Discontented, Some Districts Shifting Gears on Anti-Drug Programs

By Adrienne D. Coles — January 20, 1999 3 min read

It’s a new year, and in the King County, Wash., schools, DARE officers are out and school resource officers are in.

Parents at first were upset by the county sheriff’s department decision to drop the widely used Drug Abuse Resistance Education program.

At Meredith Hill Elementary School in Auburn, which is part of the Federal Way school district in King County, parents initiated a letter-writing campaign when the sheriff’s office first talked of getting rid of DARE.

Terry Beck, a principal at the 520-student school, said parents were upset, but he added that, at the time, there was no plan to replace DARE with another program.

The 21,865-student district has its own drug- and alcohol-abuse curriculum, but it lacks certain features that DARE provides, Mr. Beck said, adding that the officers who run the program add credibility.

Nationwide, there has been growing discontent over DARE, which was started in 1983 by the Los Angeles Police Department and the Los Angeles school system.

The program calls for police officers to run a series of classroom lessons designed to teach students how to resist peer pressure and remain drug free. It has undergone nine major revisions since its inception and is now used in elementary, middle, and high schools.

In recent years, several law-enforcement agencies have dropped the program, including Seattle, and Omaha, Neb. And drug-abuse-prevention groups as well as researchers have given the program mixed reviews on effectiveness. (“New Guide Gives A’s to Six of 47 National Anti-Drug Programs,” June 12, 1996.)

Tough Decisions

In King County, the sheriff’s office was spending more than $400,000 a year running the DARE program in the 20 school districts it serves in the Seattle area.

Sheriff David G. Reichert said he believes that money would be better spent on resource officers that are also drawn from the sheriff’s department who would interact with students as counselors, teachers, and police officers.

John Urquhart, a spokesman for the sheriff’s office, said there was no estimate yet on how much the new program will cost, but he said the resource officers would be more cost-effective. “We’ll get more bang for the buck,” he said.

The decision to drop the program was difficult, Mr. Urquhart said. “We thought long and hard, and we took some heat,” he said. But with a tight budget, he said, the department wanted its money spent in the right place.

Phase Out

In Boulder, Colo., the DARE program will be phased out by the end of next month, but the program’s effectiveness, not its cost, was the deciding factor.

“Knowing the program’s track record and the fact that it was embraced by so many communities certainly gave us pause,” said Dick Reznick, the Boulder police officer who is leading the project that will replace DARE. Ultimately, research challenging the effectiveness of the program played a major role in Boulder’s decision, he said.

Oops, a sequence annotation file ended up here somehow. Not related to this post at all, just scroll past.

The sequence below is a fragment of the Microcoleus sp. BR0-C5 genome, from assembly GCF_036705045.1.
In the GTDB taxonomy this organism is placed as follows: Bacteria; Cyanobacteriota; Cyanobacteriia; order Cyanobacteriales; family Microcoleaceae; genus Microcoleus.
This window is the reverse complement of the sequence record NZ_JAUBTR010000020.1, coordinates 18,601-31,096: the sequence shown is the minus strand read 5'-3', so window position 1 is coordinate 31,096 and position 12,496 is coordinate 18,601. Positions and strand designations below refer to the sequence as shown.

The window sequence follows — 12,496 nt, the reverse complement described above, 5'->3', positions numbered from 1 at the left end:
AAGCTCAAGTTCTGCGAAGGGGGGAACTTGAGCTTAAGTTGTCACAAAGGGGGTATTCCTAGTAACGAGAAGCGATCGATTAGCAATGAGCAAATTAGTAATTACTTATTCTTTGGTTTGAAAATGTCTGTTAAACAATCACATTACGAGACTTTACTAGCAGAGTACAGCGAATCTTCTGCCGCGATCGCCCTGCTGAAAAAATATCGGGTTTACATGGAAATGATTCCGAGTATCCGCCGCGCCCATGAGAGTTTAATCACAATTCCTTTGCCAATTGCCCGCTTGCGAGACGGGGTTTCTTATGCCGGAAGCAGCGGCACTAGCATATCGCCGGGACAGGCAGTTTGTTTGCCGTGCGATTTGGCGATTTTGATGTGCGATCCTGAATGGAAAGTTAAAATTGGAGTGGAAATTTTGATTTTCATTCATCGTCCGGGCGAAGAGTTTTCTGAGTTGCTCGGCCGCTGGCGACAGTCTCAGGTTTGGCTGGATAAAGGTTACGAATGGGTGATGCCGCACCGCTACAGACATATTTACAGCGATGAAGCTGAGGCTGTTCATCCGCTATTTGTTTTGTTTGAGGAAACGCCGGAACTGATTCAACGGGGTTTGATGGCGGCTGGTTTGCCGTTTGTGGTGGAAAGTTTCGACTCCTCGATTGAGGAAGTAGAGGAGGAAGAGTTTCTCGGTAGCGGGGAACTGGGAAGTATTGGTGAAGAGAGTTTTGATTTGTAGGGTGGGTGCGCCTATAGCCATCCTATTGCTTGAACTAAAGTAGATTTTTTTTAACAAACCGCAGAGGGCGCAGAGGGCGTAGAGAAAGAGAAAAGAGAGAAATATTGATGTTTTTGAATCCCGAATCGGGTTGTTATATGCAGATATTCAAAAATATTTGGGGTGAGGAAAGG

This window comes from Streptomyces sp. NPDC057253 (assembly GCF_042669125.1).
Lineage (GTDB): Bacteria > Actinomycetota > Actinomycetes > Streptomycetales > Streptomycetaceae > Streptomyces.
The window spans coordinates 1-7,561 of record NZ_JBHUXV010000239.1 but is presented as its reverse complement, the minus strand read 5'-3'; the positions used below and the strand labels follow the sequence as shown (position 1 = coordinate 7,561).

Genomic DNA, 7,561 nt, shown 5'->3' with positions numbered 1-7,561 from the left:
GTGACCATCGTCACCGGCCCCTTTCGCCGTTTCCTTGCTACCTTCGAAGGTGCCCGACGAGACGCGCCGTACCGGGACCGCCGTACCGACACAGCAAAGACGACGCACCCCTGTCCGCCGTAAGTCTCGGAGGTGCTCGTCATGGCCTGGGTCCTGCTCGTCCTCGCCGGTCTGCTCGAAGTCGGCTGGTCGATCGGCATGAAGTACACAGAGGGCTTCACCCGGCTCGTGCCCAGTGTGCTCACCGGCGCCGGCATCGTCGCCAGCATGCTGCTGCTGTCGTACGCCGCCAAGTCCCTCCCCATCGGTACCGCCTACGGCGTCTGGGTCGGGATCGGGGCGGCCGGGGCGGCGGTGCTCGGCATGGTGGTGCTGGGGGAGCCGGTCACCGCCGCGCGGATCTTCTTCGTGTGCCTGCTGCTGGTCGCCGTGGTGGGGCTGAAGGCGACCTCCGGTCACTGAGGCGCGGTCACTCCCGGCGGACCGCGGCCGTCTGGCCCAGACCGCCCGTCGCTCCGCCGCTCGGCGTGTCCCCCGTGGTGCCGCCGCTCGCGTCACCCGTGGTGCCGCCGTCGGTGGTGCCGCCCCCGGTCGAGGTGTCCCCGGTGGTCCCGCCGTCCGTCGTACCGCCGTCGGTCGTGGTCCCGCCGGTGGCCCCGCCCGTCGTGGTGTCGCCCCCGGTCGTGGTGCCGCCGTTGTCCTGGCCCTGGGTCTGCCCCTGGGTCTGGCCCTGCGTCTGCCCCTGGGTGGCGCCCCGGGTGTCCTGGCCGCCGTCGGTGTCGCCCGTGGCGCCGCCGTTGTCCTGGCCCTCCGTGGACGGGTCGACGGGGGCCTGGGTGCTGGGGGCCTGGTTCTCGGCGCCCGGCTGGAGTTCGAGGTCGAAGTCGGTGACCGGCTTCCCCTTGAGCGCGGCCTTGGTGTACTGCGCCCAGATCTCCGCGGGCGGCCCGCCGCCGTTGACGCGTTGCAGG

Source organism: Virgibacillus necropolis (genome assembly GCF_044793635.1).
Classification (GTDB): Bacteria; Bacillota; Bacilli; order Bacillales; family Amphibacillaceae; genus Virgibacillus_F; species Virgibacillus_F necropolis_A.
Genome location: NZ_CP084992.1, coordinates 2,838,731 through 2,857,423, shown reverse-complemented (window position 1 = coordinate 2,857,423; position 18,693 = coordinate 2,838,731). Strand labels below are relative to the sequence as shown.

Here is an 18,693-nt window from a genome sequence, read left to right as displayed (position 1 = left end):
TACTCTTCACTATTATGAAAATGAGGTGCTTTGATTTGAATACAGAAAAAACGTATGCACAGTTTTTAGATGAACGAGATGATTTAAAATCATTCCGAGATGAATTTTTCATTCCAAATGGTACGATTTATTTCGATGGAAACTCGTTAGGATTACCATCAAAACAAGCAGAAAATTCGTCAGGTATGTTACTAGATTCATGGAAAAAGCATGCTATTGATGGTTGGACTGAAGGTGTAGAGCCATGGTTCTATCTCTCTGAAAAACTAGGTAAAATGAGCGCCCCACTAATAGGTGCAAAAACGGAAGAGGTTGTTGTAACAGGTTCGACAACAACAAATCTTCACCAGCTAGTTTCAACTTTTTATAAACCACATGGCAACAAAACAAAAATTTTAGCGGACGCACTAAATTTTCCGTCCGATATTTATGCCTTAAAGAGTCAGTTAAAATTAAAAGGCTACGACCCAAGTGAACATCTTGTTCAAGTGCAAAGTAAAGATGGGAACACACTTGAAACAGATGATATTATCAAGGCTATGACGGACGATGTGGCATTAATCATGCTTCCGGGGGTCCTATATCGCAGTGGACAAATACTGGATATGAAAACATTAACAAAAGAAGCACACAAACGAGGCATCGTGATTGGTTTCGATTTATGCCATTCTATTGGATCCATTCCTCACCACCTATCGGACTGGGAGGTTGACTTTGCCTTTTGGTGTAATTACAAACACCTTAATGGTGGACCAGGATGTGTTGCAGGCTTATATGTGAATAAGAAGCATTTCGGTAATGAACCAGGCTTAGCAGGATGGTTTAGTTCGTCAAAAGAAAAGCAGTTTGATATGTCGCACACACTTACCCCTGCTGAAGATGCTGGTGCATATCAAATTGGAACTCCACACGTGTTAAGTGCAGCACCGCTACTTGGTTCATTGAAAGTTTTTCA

“The program outlived its usefulness,” Mr. Reznick said.

The Boulder Police Department employed two full-time officers to work with the 20 schools it served under DARE.

The department collaborated with area schools to create a new 10-lesson program called Cops in the Classroom, which it will begin using in the spring.

Still Popular

But DARE is hardly on the way out everywhere. In Pueblo, Colo., for example, educators remain supportive of the program.

“The national trend has been to take a more critical look at the program,” said Kent Burger, the principal at Sunset Park Elementary School in Pueblo.

Mr. Burger, however, said he believes that DARE helps his students build a relationship with the police.

“I’ve seen the benefits of the program, and if it saves one child, then I would call DARE successful,” he said.

More than 26 million students go through DARE programs each year, and it is used by more than 80 percent of school districts, according to Ralph Lochridge, a spokesman for DARE America, a national nonprofit group based in Inglewood, Calif.

Last year, 1,000 law enforcement agencies began using dare, according to the group.

“Communities adopt different programs to suit their needs,” Mr. Lochridge said.

The program is not a silver bullet, Mr. Lochridge acknowledged. “If they think [DARE] is going to cure the nation’s drug problem, they’re wrong--that’s too high of an expectation for any program.”

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A version of this article appeared in the January 20, 1999 edition of Education Week as Discontented, Some Districts Shifting Gears on Anti-Drug Programs


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